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A bleak legal landscape, post-pandemic

The Australian economy is in serious trouble, and it is going to get a lot worse.

The economic consequences of the pandemic are certain to be more profound than the health consequences. Government lifelines of support such as JobKeeper are now being phased out rather than abruptly terminated, but even so they are insufficient in themselves to retard the rate of economic slowdown now occurring.

The Government expects the official jobless rate to exceed 9% by Christmas, but the true rate will be much higher than the peak unemployment rate of 11.2% reached in the 1990s recession.1 Back then, it took seven years before the unemployment rate fell below 7%. Based on this experience, it is difficult to see the Australian economy recovering for many years.

It is inevitable that the Queensland economy will be seriously impacted and the legal industry will not be exempt from the very painful restructuring that will follow.

Businesses need to prepare survival plans rather than strategic plans. These plans need to map out the strategies necessary to survive the severe economic challenges which lie ahead. It is inevitable that many businesses will fail. This has already started.

The real difficulty for businesses is that they are unable to predict when this economic lockdown will bottom out. It now appears unlikely before Christmas. Consequently businesses need to be very conservative in their projections.

Major issues to consider are:

Leadership

In times of crisis, leadership needs to be both visible and sensitive. Visibility requires regular and honest communications across the firm about how the firm is faring and actions to be taken. You might consider revealing firm revenues for the January-June period last year against the same period this year to demonstrate to all that this pandemic is causing real pain and that some hard decisions will be necessary.

Areas of practice

Critically assess the areas of law in which the firm practises. You need to ensure there is a robust and realistic assessment of each area’s prospects for profitability. The mean profit before tax is 25%, which requires a 65% gross profit. You need to calculate the gross profit by area of practice.

If the gross profit is less than 55% for any area, then you need to question the wisdom of persisting in that area. A disciplined culling of low-profit areas should reduce costs and free up time and resources to pursue the more profitable work.

Beware of price competition

Margins are likely to come under severe pressure as law firms compete on price for a diminishing market. Over the past five years there has been an average 38% increase in the number of practitioners in practices with fewer than 19 solicitors.2 When confronted with a rapidly dwindling practice, principals of smaller practices are likely to engage in price competition. Indeed, their clients may ask for it.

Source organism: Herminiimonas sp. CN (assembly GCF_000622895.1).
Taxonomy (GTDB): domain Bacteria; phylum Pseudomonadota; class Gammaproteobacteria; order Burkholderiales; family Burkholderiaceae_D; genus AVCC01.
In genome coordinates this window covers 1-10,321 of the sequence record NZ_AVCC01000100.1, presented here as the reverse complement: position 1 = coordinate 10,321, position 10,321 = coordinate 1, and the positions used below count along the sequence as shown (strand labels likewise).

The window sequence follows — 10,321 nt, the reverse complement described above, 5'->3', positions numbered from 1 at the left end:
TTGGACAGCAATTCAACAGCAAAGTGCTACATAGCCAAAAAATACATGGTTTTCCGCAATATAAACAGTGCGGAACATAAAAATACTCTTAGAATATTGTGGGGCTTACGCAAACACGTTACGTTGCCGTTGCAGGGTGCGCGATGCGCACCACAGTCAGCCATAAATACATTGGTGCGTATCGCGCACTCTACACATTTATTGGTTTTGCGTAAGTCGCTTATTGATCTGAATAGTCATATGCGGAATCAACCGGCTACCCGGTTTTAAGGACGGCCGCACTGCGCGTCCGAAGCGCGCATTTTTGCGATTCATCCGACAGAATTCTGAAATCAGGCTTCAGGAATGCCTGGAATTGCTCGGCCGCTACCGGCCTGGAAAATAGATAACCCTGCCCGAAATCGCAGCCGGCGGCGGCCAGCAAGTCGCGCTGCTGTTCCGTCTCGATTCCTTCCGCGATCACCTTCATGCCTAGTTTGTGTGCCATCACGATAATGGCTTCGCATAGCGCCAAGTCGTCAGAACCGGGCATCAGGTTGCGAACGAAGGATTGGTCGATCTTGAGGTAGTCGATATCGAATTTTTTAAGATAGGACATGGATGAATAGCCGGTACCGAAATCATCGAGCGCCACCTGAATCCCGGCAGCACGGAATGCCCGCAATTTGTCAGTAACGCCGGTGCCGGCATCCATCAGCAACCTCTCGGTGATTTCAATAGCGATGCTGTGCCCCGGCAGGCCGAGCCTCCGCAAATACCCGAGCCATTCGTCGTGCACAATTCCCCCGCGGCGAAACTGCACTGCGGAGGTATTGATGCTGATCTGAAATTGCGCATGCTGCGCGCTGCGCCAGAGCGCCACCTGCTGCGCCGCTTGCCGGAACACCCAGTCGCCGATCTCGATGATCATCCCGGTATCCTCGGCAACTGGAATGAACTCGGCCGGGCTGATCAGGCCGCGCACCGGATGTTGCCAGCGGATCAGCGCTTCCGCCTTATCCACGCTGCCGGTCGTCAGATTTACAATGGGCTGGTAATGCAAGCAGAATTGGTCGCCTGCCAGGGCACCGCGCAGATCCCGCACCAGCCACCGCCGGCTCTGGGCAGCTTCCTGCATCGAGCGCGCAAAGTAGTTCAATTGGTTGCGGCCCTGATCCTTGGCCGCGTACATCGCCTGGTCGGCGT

The clients of most smaller firms tend to choose based largely on convenience and price, so practices cannot rely on customer loyalty. Recognising this, principals should touch base with their clients to see how they are going. A bit of empathy would be appreciated.

Trim overheads aggressively

You will need to trim every possible expense. Since labour is the greatest cost, staffing levels must be closely scrutinised. The recent work-from-home experience of law firms is likely to have demonstrated that the existing level of support staff is no longer justified as solicitors, especially the more senior ones, have become more self-sufficient using technology to service their clients.

Consequently, many support staff may now be unnecessary. If you have reached this conclusion, then now is the time for that awkward but very necessary conversation. But do not trim staff progressively or you face a significant loss of morale. Far better to do it all at once and then advise that that’s it.

Focus on productivity

Now is not the time to recruit graduates or very junior lawyers. Your fee earners need to be producing at least five chargeable hours per day with minimum supervision. If they are not, then you need to assess whether you really need them.

Do you need the current office space?

The work-from-home experience has demonstrated that some staff can deliver acceptable levels of productivity from home allowing firms to potentially reduce their bricks and mortar footprint. You could ask the landlord whether they would consider reducing the office space in the short term if you extended the lease by another two or three years.

Conclusion

The economy is in serious recession and it will take two to three years to recover. Law firms need to recognise the danger and act now if they are to survive.

Many partners are likely to push back against the necessary changes being adopted.

David Maister, the noted professional services author, makes a salient observation about partner discomfort with change: “Unfortunately, enhancing the competitiveness of the existing practice will inevitably require changes in the behaviour of the existing partners. In the real world of professional firms these changes are potentially disruptive, uncomfortable, contentious and political.”3

I acknowledge that this article is rather grim, but I believe we are deluding ourselves if we think it will all revert to normal within 12 to 18 months. It must get worse before it can get better. I am CEO of Kemp Law and, in addition to being a law firm CEO/GM for over 20 years, my qualifications include BEc, MBA, GAICD, and I was an insolvency practitioner with one of the big four chartered accounting firms for 12 years before joining law.

Notes
1 Adam Creighton, Economics Editor, The Australian, 25-26 July 2020, p13.
2 QLS annual reports 2015-19.
3 David Maister (1993), Managing the Professional Service Firm, Free Press, New York, page 224.

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